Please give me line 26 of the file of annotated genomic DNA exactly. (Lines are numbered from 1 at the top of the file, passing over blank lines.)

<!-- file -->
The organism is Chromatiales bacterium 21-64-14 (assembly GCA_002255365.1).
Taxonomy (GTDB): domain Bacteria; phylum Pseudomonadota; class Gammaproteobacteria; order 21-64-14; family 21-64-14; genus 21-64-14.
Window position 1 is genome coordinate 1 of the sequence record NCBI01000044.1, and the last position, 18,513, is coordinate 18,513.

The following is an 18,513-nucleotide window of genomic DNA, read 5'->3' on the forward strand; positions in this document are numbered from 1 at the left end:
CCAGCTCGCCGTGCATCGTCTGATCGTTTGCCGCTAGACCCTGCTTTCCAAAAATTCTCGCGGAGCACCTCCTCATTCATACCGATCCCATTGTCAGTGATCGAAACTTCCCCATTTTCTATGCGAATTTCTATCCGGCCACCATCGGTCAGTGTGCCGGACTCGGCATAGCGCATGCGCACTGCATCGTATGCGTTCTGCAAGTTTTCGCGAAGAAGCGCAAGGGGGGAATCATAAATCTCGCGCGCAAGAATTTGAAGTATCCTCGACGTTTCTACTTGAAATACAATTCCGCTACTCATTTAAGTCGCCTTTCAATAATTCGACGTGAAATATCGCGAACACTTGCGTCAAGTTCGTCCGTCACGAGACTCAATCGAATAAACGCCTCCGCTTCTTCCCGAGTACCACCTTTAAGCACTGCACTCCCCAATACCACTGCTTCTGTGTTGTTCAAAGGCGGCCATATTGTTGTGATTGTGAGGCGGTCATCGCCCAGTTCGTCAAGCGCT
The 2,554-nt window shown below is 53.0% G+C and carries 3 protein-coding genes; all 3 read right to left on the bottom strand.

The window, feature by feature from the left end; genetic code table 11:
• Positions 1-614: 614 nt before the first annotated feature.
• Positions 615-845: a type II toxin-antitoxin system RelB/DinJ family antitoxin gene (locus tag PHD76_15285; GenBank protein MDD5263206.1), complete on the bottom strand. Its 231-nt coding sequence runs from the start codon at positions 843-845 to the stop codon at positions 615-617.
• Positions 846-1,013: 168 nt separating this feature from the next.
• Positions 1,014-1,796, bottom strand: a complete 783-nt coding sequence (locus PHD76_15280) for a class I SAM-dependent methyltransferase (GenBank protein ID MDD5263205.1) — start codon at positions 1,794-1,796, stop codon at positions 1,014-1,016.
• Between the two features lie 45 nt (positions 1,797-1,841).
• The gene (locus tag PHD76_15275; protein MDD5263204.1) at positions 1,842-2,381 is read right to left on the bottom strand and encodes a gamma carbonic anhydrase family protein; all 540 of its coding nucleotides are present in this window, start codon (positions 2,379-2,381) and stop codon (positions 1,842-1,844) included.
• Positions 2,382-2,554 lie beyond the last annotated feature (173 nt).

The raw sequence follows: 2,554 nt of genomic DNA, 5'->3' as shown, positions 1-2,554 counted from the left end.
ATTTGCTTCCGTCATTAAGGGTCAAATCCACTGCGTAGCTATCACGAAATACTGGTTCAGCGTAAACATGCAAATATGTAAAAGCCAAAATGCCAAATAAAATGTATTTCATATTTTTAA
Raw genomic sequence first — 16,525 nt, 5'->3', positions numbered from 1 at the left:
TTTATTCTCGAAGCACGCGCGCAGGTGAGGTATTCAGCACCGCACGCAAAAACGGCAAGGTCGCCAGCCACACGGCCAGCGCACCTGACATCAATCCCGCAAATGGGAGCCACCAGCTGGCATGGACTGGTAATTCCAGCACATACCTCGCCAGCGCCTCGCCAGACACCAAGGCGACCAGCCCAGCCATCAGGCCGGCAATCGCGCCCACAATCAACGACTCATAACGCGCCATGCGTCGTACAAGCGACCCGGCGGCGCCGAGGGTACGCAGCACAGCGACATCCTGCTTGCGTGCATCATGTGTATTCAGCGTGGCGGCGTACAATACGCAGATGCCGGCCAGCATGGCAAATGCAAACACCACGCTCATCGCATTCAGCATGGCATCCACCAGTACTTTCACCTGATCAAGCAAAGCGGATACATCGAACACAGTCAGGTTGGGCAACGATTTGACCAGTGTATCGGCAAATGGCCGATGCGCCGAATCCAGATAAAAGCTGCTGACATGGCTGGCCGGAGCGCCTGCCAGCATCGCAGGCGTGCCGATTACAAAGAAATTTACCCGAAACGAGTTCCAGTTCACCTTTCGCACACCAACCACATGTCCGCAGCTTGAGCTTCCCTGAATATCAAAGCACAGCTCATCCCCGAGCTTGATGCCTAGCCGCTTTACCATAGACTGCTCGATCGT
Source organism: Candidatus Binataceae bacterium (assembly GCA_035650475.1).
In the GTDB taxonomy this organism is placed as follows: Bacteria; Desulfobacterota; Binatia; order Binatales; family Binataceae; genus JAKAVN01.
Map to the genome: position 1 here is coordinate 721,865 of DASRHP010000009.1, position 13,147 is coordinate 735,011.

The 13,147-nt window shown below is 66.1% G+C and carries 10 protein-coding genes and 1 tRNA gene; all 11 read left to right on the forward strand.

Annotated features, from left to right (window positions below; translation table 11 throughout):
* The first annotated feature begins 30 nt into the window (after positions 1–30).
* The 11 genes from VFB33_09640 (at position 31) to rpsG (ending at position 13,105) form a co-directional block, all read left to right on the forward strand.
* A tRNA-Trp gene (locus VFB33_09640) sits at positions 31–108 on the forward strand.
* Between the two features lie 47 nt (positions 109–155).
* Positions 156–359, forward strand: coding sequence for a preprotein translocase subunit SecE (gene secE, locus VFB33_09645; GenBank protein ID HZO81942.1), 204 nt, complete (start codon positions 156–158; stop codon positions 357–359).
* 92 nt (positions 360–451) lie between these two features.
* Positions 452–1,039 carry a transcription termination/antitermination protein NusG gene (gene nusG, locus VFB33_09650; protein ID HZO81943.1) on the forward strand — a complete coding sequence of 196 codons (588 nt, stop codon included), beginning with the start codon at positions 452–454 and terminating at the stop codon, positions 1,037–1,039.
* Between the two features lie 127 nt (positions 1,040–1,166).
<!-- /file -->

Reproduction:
* A tRNA-Trp gene (locus VFB33_09640) sits at positions 31–108 on the forward strand.